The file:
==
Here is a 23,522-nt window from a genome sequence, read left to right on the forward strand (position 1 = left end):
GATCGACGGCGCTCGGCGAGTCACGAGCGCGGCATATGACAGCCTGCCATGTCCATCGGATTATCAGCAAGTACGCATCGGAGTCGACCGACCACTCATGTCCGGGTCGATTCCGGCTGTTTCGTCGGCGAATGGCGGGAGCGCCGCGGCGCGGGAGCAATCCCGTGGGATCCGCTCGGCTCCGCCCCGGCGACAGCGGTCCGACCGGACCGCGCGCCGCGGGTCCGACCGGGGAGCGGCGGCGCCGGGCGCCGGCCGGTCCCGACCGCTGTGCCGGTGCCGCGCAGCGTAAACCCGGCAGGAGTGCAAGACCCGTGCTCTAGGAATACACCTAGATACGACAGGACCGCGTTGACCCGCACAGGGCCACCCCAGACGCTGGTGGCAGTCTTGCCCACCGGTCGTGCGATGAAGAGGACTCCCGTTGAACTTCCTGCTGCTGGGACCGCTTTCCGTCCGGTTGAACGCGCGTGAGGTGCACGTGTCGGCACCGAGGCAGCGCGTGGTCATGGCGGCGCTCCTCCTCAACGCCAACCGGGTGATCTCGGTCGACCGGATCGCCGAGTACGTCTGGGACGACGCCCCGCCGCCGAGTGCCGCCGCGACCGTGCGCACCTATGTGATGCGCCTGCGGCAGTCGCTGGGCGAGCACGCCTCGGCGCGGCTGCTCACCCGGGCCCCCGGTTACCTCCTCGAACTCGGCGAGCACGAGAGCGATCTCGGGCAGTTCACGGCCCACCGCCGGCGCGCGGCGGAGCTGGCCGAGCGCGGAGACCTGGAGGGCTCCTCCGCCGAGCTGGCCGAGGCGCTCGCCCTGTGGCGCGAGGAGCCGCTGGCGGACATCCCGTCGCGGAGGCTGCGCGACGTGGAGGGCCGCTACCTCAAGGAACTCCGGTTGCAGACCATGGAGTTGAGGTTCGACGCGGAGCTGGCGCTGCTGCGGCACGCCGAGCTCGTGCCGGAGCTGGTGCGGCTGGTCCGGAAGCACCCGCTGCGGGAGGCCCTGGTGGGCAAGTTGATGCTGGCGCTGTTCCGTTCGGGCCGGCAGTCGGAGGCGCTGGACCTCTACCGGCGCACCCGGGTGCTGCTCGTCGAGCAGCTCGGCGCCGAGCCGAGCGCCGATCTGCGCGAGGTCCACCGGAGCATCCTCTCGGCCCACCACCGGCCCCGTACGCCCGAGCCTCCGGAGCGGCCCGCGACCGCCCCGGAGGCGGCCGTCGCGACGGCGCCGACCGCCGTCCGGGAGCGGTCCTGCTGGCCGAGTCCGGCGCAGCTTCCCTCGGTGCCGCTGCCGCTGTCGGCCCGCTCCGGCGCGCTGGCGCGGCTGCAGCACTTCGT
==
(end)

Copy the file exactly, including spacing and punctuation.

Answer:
Here is a 23,522-nt window from a genome sequence, read left to right on the forward strand (position 1 = left end):
GATCGACGGCGCTCGGCGAGTCACGAGCGCGGCATATGACAGCCTGCCATGTCCATCGGATTATCAGCAAGTACGCATCGGAGTCGACCGACCACTCATGTCCGGGTCGATTCCGGCTGTTTCGTCGGCGAATGGCGGGAGCGCCGCGGCGCGGGAGCAATCCCGTGGGATCCGCTCGGCTCCGCCCCGGCGACAGCGGTCCGACCGGACCGCGCGCCGCGGGTCCGACCGGGGAGCGGCGGCGCCGGGCGCCGGCCGGTCCCGACCGCTGTGCCGGTGCCGCGCAGCGTAAACCCGGCAGGAGTGCAAGACCCGTGCTCTAGGAATACACCTAGATACGACAGGACCGCGTTGACCCGCACAGGGCCACCCCAGACGCTGGTGGCAGTCTTGCCCACCGGTCGTGCGATGAAGAGGACTCCCGTTGAACTTCCTGCTGCTGGGACCGCTTTCCGTCCGGTTGAACGCGCGTGAGGTGCACGTGTCGGCACCGAGGCAGCGCGTGGTCATGGCGGCGCTCCTCCTCAACGCCAACCGGGTGATCTCGGTCGACCGGATCGCCGAGTACGTCTGGGACGACGCCCCGCCGCCGAGTGCCGCCGCGACCGTGCGCACCTATGTGATGCGCCTGCGGCAGTCGCTGGGCGAGCACGCCTCGGCGCGGCTGCTCACCCGGGCCCCCGGTTACCTCCTCGAACTCGGCGAGCACGAGAGCGATCTCGGGCAGTTCACGGCCCACCGCCGGCGCGCGGCGGAGCTGGCCGAGCGCGGAGACCTGGAGGGCTCCTCCGCCGAGCTGGCCGAGGCGCTCGCCCTGTGGCGCGAGGAGCCGCTGGCGGACATCCCGTCGCGGAGGCTGCGCGACGTGGAGGGCCGCTACCTCAAGGAACTCCGGTTGCAGACCATGGAGTTGAGGTTCGACGCGGAGCTGGCGCTGCTGCGGCACGCCGAGCTCGTGCCGGAGCTGGTGCGGCTGGTCCGGAAGCACCCGCTGCGGGAGGCCCTGGTGGGCAAGTTGATGCTGGCGCTGTTCCGTTCGGGCCGGCAGTCGGAGGCGCTGGACCTCTACCGGCGCACCCGGGTGCTGCTCGTCGAGCAGCTCGGCGCCGAGCCGAGCGCCGATCTGCGCGAGGTCCACCGGAGCATCCTCTCGGCCCACCACCGGCCCCGTACGCCCGAGCCTCCGGAGCGGCCCGCGACCGCCCCGGAGGCGGCCGTCGCGACGGCGCCGACCGCCGTCCGGGAGCGGTCCTGCTGGCCGAGTCCGGCGCAGCTTCCCTCGGTGCCGCTGCCGCTGTCGGCCCGCTCCGGCGCGCTGGCGCGGCTGCAGCACTTCGT